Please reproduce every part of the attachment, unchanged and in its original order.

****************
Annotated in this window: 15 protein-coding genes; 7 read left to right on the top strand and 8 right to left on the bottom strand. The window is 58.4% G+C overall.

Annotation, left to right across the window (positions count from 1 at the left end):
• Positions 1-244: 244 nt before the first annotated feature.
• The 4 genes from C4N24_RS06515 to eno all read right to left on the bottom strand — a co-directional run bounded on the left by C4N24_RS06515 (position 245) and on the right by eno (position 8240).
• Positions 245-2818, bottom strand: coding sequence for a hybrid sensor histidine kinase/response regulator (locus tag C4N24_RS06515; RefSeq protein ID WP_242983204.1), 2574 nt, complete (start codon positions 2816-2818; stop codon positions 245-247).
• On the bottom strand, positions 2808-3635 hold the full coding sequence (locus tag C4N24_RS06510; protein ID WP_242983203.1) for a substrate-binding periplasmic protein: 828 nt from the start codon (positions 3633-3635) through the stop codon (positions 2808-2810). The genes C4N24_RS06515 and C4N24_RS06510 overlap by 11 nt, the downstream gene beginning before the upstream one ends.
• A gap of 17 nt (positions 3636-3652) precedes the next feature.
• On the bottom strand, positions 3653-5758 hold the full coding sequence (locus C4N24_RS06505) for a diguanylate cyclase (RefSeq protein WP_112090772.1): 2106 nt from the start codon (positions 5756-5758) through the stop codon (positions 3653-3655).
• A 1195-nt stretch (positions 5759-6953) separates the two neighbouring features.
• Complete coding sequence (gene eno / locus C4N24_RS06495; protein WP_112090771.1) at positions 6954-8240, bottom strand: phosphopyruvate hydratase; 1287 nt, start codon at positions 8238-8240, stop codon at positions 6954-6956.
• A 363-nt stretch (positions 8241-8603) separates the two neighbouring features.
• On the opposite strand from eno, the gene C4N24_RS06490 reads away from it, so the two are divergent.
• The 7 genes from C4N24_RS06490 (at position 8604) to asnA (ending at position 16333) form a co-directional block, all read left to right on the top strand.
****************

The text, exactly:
Annotated in this window: 15 protein-coding genes; 7 read left to right on the top strand and 8 right to left on the bottom strand. The window is 58.4% G+C overall.

Annotation, left to right across the window (positions count from 1 at the left end):
• Positions 1-244: 244 nt before the first annotated feature.
• The 4 genes from C4N24_RS06515 to eno all read right to left on the bottom strand — a co-directional run bounded on the left by C4N24_RS06515 (position 245) and on the right by eno (position 8240).
• Positions 245-2818, bottom strand: coding sequence for a hybrid sensor histidine kinase/response regulator (locus tag C4N24_RS06515; RefSeq protein ID WP_242983204.1), 2574 nt, complete (start codon positions 2816-2818; stop codon positions 245-247).
• On the bottom strand, positions 2808-3635 hold the full coding sequence (locus tag C4N24_RS06510; protein ID WP_242983203.1) for a substrate-binding periplasmic protein: 828 nt from the start codon (positions 3633-3635) through the stop codon (positions 2808-2810). The genes C4N24_RS06515 and C4N24_RS06510 overlap by 11 nt, the downstream gene beginning before the upstream one ends.
• A gap of 17 nt (positions 3636-3652) precedes the next feature.
• On the bottom strand, positions 3653-5758 hold the full coding sequence (locus C4N24_RS06505) for a diguanylate cyclase (RefSeq protein WP_112090772.1): 2106 nt from the start codon (positions 5756-5758) through the stop codon (positions 3653-3655).
• A 1195-nt stretch (positions 5759-6953) separates the two neighbouring features.
• Complete coding sequence (gene eno / locus C4N24_RS06495; protein WP_112090771.1) at positions 6954-8240, bottom strand: phosphopyruvate hydratase; 1287 nt, start codon at positions 8238-8240, stop codon at positions 6954-6956.
• A 363-nt stretch (positions 8241-8603) separates the two neighbouring features.
• On the opposite strand from eno, the gene C4N24_RS06490 reads away from it, so the two are divergent.
• The 7 genes from C4N24_RS06490 (at position 8604) to asnA (ending at position 16333) form a co-directional block, all read left to right on the top strand.